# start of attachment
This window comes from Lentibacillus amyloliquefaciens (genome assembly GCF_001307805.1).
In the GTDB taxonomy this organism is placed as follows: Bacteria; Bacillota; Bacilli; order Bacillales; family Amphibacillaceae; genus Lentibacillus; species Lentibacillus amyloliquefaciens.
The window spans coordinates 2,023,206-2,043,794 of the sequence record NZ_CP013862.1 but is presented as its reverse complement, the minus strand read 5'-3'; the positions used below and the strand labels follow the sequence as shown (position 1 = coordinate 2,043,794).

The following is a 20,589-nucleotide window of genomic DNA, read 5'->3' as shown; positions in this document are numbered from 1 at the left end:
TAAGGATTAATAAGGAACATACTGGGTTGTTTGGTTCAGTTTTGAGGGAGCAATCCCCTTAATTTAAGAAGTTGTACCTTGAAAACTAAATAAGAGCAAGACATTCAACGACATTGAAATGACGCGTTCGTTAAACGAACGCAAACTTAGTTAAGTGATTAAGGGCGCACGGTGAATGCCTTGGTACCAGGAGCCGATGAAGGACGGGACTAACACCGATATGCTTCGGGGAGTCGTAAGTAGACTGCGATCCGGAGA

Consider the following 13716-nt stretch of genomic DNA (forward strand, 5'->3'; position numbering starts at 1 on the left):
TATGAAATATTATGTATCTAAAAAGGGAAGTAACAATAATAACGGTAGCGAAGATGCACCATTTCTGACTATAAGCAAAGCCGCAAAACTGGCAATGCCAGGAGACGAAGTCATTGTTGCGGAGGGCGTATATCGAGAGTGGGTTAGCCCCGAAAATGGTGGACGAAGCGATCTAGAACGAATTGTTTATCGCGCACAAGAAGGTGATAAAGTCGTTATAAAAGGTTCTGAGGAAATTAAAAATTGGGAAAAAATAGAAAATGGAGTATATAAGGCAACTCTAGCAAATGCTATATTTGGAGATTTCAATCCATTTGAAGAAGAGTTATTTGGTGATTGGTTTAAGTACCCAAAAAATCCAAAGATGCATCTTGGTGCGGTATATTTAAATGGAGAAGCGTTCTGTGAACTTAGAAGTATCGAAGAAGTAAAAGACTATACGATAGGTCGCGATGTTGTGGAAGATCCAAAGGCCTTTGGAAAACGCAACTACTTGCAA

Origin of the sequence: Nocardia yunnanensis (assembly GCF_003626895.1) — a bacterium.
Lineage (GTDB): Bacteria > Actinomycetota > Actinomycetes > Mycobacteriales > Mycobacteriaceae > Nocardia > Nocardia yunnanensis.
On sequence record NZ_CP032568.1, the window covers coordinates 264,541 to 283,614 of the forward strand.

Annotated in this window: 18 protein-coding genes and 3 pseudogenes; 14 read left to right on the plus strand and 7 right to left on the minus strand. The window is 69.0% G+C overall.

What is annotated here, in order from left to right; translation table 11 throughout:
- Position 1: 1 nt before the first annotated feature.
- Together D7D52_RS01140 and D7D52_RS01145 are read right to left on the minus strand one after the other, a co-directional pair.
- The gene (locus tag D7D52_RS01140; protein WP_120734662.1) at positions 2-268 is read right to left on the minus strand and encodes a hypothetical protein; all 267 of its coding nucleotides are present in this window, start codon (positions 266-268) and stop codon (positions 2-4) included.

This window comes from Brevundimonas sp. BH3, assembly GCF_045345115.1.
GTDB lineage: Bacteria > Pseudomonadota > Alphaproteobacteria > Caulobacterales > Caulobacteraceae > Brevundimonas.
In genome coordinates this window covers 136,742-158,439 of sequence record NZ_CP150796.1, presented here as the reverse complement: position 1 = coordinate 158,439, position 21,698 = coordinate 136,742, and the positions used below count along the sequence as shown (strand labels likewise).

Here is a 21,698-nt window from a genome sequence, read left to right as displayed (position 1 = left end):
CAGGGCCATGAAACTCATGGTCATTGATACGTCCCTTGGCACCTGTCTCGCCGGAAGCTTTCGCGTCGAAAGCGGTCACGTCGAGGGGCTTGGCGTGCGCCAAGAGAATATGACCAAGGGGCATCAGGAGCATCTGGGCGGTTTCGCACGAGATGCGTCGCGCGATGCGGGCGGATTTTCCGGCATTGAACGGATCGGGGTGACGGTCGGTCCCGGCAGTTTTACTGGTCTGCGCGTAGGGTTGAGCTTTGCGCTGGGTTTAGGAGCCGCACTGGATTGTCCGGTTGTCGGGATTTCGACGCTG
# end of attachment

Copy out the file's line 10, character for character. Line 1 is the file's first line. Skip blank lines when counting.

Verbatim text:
On sequence record NZ_CP032568.1, the window covers coordinates 264,541 to 283,614 of the forward strand.